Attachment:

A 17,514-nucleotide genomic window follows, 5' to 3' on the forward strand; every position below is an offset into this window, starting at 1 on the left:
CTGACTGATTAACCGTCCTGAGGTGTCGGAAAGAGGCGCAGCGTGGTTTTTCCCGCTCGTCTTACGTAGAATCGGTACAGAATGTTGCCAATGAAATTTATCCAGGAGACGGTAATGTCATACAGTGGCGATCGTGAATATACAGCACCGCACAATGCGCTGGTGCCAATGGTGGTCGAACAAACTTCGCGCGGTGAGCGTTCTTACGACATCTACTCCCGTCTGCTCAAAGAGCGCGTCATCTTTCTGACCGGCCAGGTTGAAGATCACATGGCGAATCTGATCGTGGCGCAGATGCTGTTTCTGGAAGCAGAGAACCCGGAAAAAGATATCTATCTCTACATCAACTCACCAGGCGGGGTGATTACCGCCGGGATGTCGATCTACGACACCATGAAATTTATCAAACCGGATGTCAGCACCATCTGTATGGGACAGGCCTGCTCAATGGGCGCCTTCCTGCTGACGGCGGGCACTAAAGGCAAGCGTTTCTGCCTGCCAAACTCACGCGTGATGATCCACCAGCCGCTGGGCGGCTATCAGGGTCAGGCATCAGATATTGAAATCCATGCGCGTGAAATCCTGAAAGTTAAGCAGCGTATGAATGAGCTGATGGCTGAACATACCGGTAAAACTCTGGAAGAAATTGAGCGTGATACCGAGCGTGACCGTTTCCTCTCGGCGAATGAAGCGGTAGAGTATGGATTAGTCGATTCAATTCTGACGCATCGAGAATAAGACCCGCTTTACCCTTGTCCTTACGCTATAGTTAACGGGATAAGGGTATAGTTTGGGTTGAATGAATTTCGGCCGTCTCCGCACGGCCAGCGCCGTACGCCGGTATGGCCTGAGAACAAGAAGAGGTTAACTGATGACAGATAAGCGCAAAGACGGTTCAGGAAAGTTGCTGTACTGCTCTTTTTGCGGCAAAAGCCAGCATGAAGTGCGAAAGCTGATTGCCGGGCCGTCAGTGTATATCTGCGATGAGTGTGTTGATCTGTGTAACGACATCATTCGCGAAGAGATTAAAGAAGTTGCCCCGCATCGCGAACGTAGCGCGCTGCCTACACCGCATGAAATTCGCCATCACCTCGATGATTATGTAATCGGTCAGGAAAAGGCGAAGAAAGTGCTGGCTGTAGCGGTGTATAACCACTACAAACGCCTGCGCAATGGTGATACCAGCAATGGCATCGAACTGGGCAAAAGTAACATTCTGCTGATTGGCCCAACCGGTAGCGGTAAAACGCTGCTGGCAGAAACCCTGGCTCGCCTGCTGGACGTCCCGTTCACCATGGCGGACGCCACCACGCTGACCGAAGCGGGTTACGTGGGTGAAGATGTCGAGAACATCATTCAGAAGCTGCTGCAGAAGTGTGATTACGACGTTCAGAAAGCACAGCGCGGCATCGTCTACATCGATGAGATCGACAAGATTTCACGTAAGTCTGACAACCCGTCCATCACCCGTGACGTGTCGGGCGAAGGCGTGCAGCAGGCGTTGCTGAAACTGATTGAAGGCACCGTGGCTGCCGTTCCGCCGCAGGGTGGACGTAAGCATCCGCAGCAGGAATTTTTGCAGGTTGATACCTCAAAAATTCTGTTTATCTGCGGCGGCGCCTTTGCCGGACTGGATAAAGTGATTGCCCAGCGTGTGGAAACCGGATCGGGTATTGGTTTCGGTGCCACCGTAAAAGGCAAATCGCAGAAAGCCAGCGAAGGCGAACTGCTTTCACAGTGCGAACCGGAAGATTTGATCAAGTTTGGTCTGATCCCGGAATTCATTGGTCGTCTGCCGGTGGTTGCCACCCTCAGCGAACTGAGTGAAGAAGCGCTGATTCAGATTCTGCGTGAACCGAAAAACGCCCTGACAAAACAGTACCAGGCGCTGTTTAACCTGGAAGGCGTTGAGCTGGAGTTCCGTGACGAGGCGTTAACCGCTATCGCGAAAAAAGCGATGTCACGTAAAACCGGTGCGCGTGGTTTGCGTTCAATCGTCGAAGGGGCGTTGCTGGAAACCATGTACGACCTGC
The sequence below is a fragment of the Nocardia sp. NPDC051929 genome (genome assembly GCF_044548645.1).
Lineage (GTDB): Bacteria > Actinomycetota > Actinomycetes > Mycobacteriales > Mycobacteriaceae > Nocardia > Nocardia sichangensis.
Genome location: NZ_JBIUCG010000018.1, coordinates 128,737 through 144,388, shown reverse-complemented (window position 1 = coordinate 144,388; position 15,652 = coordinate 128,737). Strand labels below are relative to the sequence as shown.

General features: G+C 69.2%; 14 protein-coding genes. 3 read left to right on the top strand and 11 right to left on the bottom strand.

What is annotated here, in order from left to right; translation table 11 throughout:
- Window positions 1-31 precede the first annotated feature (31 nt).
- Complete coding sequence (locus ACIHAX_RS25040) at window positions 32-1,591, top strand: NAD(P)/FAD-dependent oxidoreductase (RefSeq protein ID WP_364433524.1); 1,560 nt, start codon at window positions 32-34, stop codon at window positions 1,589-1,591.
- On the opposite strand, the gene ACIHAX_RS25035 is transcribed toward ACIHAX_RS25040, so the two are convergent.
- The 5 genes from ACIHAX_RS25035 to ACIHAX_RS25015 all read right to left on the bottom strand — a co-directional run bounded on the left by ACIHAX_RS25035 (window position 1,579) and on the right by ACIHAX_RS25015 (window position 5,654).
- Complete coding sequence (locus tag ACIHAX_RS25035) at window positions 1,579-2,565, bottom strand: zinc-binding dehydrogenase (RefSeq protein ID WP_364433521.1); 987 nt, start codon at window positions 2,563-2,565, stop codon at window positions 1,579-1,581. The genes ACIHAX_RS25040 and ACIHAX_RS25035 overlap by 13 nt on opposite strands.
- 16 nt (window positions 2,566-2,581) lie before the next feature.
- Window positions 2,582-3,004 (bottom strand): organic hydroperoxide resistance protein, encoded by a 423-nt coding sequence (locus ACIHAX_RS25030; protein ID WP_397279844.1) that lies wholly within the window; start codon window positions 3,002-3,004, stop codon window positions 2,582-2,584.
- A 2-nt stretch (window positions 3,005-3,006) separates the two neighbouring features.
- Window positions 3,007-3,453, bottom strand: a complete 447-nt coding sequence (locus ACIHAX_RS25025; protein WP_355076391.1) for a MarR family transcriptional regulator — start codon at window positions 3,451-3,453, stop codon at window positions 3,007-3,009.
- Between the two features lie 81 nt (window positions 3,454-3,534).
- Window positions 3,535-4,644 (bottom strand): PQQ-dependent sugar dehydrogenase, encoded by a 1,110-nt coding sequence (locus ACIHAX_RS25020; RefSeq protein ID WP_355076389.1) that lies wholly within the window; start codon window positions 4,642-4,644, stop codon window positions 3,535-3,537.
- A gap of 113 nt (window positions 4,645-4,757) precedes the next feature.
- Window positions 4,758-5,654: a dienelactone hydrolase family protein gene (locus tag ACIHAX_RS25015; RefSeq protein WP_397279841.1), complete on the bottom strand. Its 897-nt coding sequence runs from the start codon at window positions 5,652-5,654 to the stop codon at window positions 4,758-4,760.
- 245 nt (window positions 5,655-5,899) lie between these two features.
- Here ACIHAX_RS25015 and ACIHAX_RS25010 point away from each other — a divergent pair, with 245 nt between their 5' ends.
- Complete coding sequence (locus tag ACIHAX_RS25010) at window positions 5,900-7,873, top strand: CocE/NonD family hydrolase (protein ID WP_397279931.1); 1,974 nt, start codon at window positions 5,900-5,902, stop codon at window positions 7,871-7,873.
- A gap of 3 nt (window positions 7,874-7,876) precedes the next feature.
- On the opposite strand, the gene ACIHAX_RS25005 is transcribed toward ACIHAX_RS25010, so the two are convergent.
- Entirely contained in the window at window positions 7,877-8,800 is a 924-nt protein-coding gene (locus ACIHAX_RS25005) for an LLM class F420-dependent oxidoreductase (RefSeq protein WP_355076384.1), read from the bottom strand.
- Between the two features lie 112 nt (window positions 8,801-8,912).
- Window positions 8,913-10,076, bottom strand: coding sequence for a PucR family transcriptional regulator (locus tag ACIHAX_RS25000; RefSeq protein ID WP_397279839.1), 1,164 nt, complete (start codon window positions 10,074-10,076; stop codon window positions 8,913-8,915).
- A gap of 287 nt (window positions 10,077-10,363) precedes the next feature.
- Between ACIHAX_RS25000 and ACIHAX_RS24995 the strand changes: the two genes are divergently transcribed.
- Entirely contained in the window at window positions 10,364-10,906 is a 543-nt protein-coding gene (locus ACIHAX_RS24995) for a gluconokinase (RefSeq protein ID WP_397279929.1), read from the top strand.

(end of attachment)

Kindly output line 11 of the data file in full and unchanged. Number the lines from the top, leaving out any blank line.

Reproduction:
- The 5 genes from ACIHAX_RS25035 to ACIHAX_RS25015 all read right to left on the bottom strand — a co-directional run bounded on the left by ACIHAX_RS25035 (window position 1,579) and on the right by ACIHAX_RS25015 (window position 5,654).